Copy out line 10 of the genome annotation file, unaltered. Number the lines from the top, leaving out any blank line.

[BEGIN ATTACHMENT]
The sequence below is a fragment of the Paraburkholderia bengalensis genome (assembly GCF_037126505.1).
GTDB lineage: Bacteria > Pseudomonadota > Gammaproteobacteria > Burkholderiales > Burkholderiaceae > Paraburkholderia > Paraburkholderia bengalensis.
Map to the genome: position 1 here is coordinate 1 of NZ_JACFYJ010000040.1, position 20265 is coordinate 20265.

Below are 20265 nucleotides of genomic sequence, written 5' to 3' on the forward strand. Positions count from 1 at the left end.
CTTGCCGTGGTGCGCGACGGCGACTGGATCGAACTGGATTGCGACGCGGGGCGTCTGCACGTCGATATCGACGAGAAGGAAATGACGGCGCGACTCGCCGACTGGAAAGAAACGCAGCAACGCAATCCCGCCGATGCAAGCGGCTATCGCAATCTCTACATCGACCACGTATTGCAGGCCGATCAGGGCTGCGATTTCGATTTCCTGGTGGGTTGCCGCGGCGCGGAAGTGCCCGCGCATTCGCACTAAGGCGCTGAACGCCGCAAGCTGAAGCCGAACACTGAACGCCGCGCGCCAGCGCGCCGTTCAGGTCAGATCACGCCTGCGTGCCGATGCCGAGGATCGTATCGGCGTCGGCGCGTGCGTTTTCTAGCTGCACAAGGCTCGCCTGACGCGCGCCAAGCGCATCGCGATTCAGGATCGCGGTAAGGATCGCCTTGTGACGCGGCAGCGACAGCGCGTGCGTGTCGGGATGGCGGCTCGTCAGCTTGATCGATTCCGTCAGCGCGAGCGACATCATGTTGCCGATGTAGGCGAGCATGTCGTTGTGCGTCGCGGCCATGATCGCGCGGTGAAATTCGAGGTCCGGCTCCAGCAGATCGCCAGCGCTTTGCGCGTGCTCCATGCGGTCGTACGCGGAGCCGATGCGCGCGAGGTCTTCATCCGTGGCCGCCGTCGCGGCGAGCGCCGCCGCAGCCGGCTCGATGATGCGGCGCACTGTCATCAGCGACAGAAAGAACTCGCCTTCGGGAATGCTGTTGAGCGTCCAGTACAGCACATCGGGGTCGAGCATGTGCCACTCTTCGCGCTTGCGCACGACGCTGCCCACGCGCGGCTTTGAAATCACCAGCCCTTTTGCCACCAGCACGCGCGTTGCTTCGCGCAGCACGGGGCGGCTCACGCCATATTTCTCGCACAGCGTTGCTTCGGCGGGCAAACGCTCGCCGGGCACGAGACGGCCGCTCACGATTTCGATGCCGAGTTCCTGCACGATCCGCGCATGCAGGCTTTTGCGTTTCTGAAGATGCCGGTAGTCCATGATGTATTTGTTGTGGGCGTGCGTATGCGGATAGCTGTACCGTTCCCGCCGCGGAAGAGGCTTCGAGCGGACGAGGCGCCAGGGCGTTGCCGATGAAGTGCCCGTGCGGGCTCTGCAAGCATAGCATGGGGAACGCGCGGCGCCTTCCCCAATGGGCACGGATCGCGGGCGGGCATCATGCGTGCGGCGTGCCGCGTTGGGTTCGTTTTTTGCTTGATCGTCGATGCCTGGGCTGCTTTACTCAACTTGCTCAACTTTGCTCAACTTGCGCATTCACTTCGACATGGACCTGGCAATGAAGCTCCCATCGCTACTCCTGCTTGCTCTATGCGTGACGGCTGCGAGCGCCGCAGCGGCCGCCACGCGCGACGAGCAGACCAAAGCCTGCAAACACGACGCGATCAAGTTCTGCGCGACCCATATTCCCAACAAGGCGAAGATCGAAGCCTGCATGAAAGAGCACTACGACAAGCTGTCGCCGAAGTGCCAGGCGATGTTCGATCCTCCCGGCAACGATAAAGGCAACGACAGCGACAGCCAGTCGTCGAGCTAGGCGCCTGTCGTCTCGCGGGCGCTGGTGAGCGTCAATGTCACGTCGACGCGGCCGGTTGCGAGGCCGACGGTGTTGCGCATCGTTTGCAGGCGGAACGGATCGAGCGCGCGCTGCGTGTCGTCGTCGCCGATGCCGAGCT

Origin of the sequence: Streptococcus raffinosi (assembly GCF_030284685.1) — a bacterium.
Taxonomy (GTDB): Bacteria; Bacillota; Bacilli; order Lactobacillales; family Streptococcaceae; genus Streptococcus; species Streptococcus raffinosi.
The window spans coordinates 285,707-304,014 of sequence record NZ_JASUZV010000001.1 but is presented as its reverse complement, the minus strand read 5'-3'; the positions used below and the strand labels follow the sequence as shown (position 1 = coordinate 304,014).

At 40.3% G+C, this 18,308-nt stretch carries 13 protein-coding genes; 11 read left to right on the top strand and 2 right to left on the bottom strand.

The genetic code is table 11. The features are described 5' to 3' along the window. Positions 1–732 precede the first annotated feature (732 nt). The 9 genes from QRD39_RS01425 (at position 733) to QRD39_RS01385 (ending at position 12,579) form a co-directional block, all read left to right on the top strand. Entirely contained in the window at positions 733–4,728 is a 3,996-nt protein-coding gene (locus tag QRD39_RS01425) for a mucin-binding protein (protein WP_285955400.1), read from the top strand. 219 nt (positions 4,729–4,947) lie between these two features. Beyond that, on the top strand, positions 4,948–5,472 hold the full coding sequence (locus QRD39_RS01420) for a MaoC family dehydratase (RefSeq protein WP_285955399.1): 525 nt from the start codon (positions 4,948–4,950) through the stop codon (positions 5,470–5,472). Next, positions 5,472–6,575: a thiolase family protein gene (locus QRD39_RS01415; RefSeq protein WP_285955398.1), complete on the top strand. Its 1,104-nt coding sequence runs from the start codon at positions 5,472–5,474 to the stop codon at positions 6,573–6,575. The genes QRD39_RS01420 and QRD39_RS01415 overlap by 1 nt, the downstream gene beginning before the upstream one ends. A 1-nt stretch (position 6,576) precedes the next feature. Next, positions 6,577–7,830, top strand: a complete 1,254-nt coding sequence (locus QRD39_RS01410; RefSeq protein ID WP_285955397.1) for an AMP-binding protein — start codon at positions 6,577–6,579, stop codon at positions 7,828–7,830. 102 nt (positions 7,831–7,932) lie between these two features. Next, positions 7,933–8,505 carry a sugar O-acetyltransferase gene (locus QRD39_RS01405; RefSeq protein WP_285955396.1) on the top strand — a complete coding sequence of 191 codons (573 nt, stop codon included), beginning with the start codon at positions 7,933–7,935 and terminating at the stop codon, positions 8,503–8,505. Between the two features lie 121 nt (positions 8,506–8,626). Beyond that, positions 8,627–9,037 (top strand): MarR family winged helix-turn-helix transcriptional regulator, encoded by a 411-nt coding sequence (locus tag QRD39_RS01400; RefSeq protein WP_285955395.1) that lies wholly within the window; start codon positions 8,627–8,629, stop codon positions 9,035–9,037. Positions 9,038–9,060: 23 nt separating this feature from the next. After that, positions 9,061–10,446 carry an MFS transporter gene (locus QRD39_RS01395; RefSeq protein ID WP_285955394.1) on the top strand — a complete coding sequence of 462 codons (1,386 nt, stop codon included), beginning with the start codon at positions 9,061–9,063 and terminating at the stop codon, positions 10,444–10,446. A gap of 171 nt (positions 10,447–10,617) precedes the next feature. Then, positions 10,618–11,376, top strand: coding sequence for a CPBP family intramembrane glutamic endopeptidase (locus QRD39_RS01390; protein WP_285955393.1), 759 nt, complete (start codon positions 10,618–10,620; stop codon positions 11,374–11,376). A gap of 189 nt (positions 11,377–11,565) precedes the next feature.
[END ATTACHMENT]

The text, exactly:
The genetic code is table 11. The features are described 5' to 3' along the window. Positions 1–732 precede the first annotated feature (732 nt). The 9 genes from QRD39_RS01425 (at position 733) to QRD39_RS01385 (ending at position 12,579) form a co-directional block, all read left to right on the top strand. Entirely contained in the window at positions 733–4,728 is a 3,996-nt protein-coding gene (locus tag QRD39_RS01425) for a mucin-binding protein (protein WP_285955400.1), read from the top strand. 219 nt (positions 4,729–4,947) lie between these two features. Beyond that, on the top strand, positions 4,948–5,472 hold the full coding sequence (locus QRD39_RS01420) for a MaoC family dehydratase (RefSeq protein WP_285955399.1): 525 nt from the start codon (positions 4,948–4,950) through the stop codon (positions 5,470–5,472). Next, positions 5,472–6,575: a thiolase family protein gene (locus QRD39_RS01415; RefSeq protein WP_285955398.1), complete on the top strand. Its 1,104-nt coding sequence runs from the start codon at positions 5,472–5,474 to the stop codon at positions 6,573–6,575. The genes QRD39_RS01420 and QRD39_RS01415 overlap by 1 nt, the downstream gene beginning before the upstream one ends. A 1-nt stretch (position 6,576) precedes the next feature. Next, positions 6,577–7,830, top strand: a complete 1,254-nt coding sequence (locus QRD39_RS01410; RefSeq protein ID WP_285955397.1) for an AMP-binding protein — start codon at positions 6,577–6,579, stop codon at positions 7,828–7,830. 102 nt (positions 7,831–7,932) lie between these two features. Next, positions 7,933–8,505 carry a sugar O-acetyltransferase gene (locus QRD39_RS01405; RefSeq protein WP_285955396.1) on the top strand — a complete coding sequence of 191 codons (573 nt, stop codon included), beginning with the start codon at positions 7,933–7,935 and terminating at the stop codon, positions 8,503–8,505. Between the two features lie 121 nt (positions 8,506–8,626). Beyond that, positions 8,627–9,037 (top strand): MarR family winged helix-turn-helix transcriptional regulator, encoded by a 411-nt coding sequence (locus tag QRD39_RS01400; RefSeq protein WP_285955395.1) that lies wholly within the window; start codon positions 8,627–8,629, stop codon positions 9,035–9,037. Positions 9,038–9,060: 23 nt separating this feature from the next. After that, positions 9,061–10,446 carry an MFS transporter gene (locus QRD39_RS01395; RefSeq protein ID WP_285955394.1) on the top strand — a complete coding sequence of 462 codons (1,386 nt, stop codon included), beginning with the start codon at positions 9,061–9,063 and terminating at the stop codon, positions 10,444–10,446. A gap of 171 nt (positions 10,447–10,617) precedes the next feature. Then, positions 10,618–11,376, top strand: coding sequence for a CPBP family intramembrane glutamic endopeptidase (locus QRD39_RS01390; protein WP_285955393.1), 759 nt, complete (start codon positions 10,618–10,620; stop codon positions 11,374–11,376). A gap of 189 nt (positions 11,377–11,565) precedes the next feature.